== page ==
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What are the potential returns from investing in a holiday home?

22nd June 2012 Print

Recent years have seen uninspiring returns from traditional investments. Equity markets have been volatile, property prices have, with a few exceptions, have been flat or falling, and returns on bank savings accounts have often failed to keep up with inflation, meaning the money held there has diminished in real terms.

Against that backdrop, it is no surprise that investors have increasingly looked to alternative investments, from art and antiques to watches and wine. Property-loving Britons have long been investing on holiday homes to generate and supplement income, as well as provide a base to enjoy holidays with less stress, and with more and more people now holidaying in Britain, has the time come to invest in a second home in the UK?

Holiday homes

There are, naturally, a huge range of holiday homes to choose from. There are many holiday parks around the coast providing a host of activities and very affordable static caravans with many home comforts. There are cottages in the grounds of stately homes, or close to golf courses. And there are, of course, houses in high-value and year-round holiday destinations like Cornwall, the Lake District or the Cotswolds.


At the heart of the holiday home’s attraction as an investment is its rental income. At peak season, you can be earning at a far greater rate than you would from a standard six or twelve-month residential lease, in fact in some cases you can get as much in a week as you would in a month. Holiday-goers are willing to pay a bit more for a place to base their holidays, especially if they are avoiding flight and car rental, and Landlords need to charge more to cover for voids. Expect anything from £250 to £10,000 a week depending on your property’s size, state and location. To appraise any investment, the first places to look are the numerous UK holiday rental and general property rental websites.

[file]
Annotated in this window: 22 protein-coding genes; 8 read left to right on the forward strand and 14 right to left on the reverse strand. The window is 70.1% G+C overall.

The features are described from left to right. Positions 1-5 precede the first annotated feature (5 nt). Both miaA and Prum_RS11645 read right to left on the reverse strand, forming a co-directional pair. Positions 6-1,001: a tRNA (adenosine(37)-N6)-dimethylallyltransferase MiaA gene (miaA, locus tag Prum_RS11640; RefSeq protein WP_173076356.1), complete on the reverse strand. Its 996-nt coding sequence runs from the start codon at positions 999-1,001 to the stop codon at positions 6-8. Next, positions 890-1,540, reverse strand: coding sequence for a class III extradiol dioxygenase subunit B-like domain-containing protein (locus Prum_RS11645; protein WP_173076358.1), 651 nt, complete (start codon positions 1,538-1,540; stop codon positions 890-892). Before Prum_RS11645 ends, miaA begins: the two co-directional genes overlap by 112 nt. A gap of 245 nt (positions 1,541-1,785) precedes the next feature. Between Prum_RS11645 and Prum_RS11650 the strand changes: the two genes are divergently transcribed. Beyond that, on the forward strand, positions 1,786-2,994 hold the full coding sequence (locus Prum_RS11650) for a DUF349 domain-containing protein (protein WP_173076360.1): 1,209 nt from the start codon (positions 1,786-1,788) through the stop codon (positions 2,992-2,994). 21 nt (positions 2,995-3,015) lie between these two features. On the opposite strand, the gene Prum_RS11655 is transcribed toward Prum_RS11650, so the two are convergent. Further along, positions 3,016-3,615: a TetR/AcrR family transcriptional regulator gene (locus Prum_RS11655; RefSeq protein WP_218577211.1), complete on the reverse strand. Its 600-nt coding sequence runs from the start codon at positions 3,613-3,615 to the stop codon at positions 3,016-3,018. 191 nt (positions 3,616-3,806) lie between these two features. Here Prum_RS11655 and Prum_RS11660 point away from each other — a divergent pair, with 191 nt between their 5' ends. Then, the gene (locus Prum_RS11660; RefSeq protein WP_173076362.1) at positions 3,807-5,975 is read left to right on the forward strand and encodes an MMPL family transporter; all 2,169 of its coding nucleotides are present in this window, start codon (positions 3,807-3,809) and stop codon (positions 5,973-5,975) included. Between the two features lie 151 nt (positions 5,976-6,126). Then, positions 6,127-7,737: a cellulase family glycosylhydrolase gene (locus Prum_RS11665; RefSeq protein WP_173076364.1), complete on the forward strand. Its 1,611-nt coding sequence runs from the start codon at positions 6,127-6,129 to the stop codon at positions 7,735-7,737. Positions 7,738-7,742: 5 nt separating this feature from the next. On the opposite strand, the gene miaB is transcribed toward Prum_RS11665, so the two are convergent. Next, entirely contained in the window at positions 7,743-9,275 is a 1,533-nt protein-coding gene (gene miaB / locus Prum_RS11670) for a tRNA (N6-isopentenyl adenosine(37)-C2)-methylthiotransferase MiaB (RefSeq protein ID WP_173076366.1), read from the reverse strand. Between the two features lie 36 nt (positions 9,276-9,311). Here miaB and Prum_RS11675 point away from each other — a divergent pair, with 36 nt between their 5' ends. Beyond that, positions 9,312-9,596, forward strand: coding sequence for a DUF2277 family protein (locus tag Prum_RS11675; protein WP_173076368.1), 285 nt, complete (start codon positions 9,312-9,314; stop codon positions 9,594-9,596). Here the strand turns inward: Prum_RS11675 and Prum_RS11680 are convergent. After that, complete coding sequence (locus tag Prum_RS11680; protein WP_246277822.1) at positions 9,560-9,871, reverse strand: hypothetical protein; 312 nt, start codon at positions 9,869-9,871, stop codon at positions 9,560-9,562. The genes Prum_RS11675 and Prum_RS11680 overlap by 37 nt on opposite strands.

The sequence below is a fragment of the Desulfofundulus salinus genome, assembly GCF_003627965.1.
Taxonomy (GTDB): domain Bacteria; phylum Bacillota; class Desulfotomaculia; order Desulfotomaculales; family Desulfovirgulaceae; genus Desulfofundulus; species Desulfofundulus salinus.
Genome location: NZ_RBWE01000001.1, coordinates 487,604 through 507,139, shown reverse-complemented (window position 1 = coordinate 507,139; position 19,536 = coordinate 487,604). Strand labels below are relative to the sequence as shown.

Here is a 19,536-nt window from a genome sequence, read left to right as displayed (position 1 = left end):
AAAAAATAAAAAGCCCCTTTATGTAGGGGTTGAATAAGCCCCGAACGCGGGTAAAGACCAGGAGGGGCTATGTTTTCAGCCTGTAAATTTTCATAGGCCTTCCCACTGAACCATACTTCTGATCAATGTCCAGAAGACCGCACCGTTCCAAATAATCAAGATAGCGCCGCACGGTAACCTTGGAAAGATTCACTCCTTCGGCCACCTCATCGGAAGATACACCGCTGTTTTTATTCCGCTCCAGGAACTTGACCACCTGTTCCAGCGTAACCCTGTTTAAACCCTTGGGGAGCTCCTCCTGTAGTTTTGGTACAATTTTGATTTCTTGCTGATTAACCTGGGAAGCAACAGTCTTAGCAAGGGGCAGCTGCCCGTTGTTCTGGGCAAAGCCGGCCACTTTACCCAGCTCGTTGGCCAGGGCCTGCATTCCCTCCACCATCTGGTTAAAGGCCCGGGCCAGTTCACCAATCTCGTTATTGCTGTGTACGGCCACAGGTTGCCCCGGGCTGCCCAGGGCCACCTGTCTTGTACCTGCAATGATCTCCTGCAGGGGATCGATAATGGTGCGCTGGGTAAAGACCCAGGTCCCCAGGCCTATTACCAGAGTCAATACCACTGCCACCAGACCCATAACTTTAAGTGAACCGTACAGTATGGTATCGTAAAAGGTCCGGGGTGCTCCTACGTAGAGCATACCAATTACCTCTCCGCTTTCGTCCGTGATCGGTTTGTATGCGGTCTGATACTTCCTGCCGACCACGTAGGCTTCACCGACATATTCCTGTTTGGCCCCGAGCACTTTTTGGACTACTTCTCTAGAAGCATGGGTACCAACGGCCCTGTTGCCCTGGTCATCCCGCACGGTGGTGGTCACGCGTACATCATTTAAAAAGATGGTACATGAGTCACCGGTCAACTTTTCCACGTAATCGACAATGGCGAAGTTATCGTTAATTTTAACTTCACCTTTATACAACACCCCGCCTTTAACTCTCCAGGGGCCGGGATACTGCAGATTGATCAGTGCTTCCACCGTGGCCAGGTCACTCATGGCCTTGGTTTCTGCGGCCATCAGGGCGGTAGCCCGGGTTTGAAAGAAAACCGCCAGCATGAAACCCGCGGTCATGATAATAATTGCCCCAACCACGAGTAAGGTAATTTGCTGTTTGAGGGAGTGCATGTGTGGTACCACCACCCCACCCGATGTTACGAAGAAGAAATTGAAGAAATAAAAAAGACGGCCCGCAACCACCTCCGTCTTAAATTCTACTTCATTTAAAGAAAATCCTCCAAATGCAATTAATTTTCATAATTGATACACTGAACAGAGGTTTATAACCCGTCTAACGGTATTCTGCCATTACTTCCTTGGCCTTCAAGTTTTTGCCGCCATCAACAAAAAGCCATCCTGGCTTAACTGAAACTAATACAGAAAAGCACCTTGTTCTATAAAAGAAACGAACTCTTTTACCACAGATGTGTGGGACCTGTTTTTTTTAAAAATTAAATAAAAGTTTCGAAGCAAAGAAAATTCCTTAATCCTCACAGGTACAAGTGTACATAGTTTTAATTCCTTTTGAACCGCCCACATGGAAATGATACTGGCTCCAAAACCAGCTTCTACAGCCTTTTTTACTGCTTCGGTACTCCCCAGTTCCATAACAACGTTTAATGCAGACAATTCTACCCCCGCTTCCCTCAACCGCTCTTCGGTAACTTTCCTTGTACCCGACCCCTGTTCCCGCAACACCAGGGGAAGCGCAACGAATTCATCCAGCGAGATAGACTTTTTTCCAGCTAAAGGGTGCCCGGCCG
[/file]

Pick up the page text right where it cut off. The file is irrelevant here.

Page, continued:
Voids are the biggest threat to the holiday-home investor. For most coastal holiday homes, the winter will be a write-off – and to make matters worse, outgoings won’t let up – and a 10-20% void rate in peak months should be factored into your calculations. Then, of course, there is the question of your holidays. If you plan to use your investment as a base for holidays, factor in another week or two (or more) of no rental income.

Capital growth

By and large you can expect to see the same growth in the capital value of your property as you would a normal residential investment. Capital growth remains a significant factor to consider, and looking for areas that you believe will develop as holiday destinations is advisable. Look into growing holiday trends, and keep tabs on infrastructural developments like new road and rail connections, new flights, as well as new tourist attractions.